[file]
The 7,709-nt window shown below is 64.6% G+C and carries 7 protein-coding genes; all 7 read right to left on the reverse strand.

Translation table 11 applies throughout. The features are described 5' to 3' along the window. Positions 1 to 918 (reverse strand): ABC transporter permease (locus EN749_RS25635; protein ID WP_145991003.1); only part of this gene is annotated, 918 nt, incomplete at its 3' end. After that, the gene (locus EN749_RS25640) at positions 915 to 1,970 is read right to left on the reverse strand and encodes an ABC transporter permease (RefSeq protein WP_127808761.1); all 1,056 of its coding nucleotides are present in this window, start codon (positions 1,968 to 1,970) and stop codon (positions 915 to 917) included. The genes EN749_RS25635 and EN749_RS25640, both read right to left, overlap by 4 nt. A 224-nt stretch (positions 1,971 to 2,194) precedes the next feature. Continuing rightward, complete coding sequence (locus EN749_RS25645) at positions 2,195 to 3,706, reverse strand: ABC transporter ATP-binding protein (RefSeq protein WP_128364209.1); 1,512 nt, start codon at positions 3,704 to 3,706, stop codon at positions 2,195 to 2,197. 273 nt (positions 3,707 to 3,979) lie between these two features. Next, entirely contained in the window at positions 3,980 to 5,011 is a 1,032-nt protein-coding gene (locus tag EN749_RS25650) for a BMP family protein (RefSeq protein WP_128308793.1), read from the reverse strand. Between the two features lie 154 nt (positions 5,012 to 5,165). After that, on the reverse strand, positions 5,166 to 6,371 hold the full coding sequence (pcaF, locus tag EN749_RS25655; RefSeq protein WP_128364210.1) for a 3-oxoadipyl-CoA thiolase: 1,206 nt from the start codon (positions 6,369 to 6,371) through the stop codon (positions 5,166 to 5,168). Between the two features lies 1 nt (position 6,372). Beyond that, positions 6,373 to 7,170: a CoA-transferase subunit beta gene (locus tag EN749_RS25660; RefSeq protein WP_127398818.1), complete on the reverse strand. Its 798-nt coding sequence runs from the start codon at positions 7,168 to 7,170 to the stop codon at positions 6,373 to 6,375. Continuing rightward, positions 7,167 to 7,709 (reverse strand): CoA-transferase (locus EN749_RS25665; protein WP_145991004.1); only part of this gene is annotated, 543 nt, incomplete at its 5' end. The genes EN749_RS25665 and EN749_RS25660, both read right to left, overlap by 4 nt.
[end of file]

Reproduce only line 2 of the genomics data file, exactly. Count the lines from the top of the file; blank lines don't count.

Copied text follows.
Translation table 11 applies throughout. The features are described 5' to 3' along the window. Positions 1 to 918 (reverse strand): ABC transporter permease (locus EN749_RS25635; protein ID WP_145991003.1); only part of this gene is annotated, 918 nt, incomplete at its 3' end. After that, the gene (locus EN749_RS25640) at positions 915 to 1,970 is read right to left on the reverse strand and encodes an ABC transporter permease (RefSeq protein WP_127808761.1); all 1,056 of its coding nucleotides are present in this window, start codon (positions 1,968 to 1,970) and stop codon (positions 915 to 917) included. The genes EN749_RS25635 and EN749_RS25640, both read right to left, overlap by 4 nt. A 224-nt stretch (positions 1,971 to 2,194) precedes the next feature. Continuing rightward, complete coding sequence (locus EN749_RS25645) at positions 2,195 to 3,706, reverse strand: ABC transporter ATP-binding protein (RefSeq protein WP_128364209.1); 1,512 nt, start codon at positions 3,704 to 3,706, stop codon at positions 2,195 to 2,197. 273 nt (positions 3,707 to 3,979) lie between these two features. Next, entirely contained in the window at positions 3,980 to 5,011 is a 1,032-nt protein-coding gene (locus tag EN749_RS25650) for a BMP family protein (RefSeq protein WP_128308793.1), read from the reverse strand. Between the two features lie 154 nt (positions 5,012 to 5,165). After that, on the reverse strand, positions 5,166 to 6,371 hold the full coding sequence (pcaF, locus tag EN749_RS25655; RefSeq protein WP_128364210.1) for a 3-oxoadipyl-CoA thiolase: 1,206 nt from the start codon (positions 6,369 to 6,371) through the stop codon (positions 5,166 to 5,168). Between the two features lies 1 nt (position 6,372). Beyond that, positions 6,373 to 7,170: a CoA-transferase subunit beta gene (locus tag EN749_RS25660; RefSeq protein WP_127398818.1), complete on the reverse strand. Its 798-nt coding sequence runs from the start codon at positions 7,168 to 7,170 to the stop codon at positions 6,373 to 6,375. Continuing rightward, positions 7,167 to 7,709 (reverse strand): CoA-transferase (locus EN749_RS25665; protein WP_145991004.1); only part of this gene is annotated, 543 nt, incomplete at its 5' end. The genes EN749_RS25665 and EN749_RS25660, both read right to left, overlap by 4 nt.